A single, multidisciplinary entity, like a university, may include certain departments that use PHI, and other departments that do not. Such institutions are eligible to (and should) self-identify as “hybrid entities” to better manage HIPAA compliance risk.
The Health Insurance Portability and Accountability Act of 1996, as modified by the Health Information Technology for Economic and Clinical Health Act (collectively, “HIPAA”) mandates privacy and security safeguards for information about an individual’s health status, care, or payment for care. Individuals, organizations, and agencies that meet the definition of a “covered entity” or “business associate” under HIPAA must comply with its requirements.
On June 1, 2018, in Director of the Office for Civil Rights v. The University of Texas MD Anderson Cancer Center, Department of Health and Human Services, Departmental Appeals Board (Docket No. C-17-854; Decision No. CR5111), Steven T. Kessel, Administrative Law Judge (“ALJ”), issued a ruling against the University of Texas MD Anderson Cancer Center (“MD Anderson”) for HIPAA violations. The Office for Civil Rights (“OCR”) investigated MD Anderson following three separate data breach reports involving the theft of an unencrypted laptop and the loss of two unencrypted thumb drives containing the protected health information (“PHI”) of 33,500+ individuals. The ALJ granted summary judgment to OCR on all issues, requiring MD Anderson to pay $4,348,000 in civil money penalties—the fourth largest penalty ever exacted for a HIPAA violation.
MD Anderson claimed that it was not obligated to encrypt its devices since the unencrypted PHI at issue was for research purposes and, thus, was not subject to HIPAA’s privacy and security protections. In responding to this conclusion, OCR maintained that research data itself did not fall outside HIPAA’s ambit. Instead, it was the research entities that fell outside of HIPAA. Because scientific researchers and research institutions do not generally meet the HIPAA definition of “covered entity,” they are not generally subject to HIPAA regulations. However, as OCR observed, HIPAA continues to apply to any research conducted by a covered entity (or a business associate that receives information from a covered entity). MD Anderson was deemed by the ALJ to be a covered entity conducting clinical research and, thus, subject to HIPAA.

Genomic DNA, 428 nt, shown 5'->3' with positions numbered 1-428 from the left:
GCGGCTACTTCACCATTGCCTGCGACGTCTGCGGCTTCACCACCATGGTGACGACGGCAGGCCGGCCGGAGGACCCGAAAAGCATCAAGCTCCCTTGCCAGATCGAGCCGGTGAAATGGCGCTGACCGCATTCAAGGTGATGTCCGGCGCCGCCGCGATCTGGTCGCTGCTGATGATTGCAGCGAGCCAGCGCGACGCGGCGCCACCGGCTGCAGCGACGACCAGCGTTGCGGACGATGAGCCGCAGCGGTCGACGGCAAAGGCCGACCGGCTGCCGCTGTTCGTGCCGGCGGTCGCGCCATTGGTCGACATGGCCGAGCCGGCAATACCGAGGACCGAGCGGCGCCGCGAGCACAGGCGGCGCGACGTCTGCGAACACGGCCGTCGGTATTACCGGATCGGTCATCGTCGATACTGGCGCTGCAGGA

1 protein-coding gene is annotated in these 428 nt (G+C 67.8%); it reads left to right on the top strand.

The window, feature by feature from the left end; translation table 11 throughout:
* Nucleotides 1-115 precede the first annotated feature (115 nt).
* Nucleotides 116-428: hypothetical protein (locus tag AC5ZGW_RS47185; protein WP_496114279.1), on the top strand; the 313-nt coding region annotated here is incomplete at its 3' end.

Notably, the HIPAA “hybrid entity standard” set forth in 45 CFR §164.105(a) allows an entity to formally designate its healthcare components—i.e., to identify the business components that engage in functions covered by HIPAA and distinguish them from the non-healthcare components that do not. A single, multidisciplinary institution, like a university, is eligible to self-identify as a “hybrid entity” (an entity with both healthcare and non-healthcare components) to better manage its HIPAA compliance risk. In issuing its ruling, the ALJ noted MD Anderson had ignored this regulatory mechanism, which would likely have allowed the facility “to segregate its research function from its clinical function” and to, thus, “exempt its research function from [HIPAA] non-disclosure requirements.”
Although there are administrative, operational, and technical requirements for hybrid entity designation, the designation helps to ensure that the HIPAA rules apply only to an entity’s healthcare components and not the organization as a whole. Because the HIPAA rules do not apply to non-healthcare components, proper identification and designation of all healthcare components is critical to compliance with the hybrid entity standard. Healthcare components should securely segregate PHI from access by or disclosure to non-healthcare components, and have policies and procedures in place to adhere to HIPAA’s administrative, technical and physical safeguards requirements.
We have created the following Hybrid Entity Assessment Tool to assist healthcare entities with the proper designation of their healthcare components in accordance with 45 CFR §164.105(a). When reviewing the Assessment Tool, please note that it was created to be an internal guide with general applicability to a wide variety of healthcare entities. Since HIPAA analysis is highly dependent on an entity’s individual facts and circumstances, the Assessment Tool should not be considered a substitute for individualized legal advice.
 See, 65 Fed. Reg. 82,462, 82,575 (Dec. 28, 2000).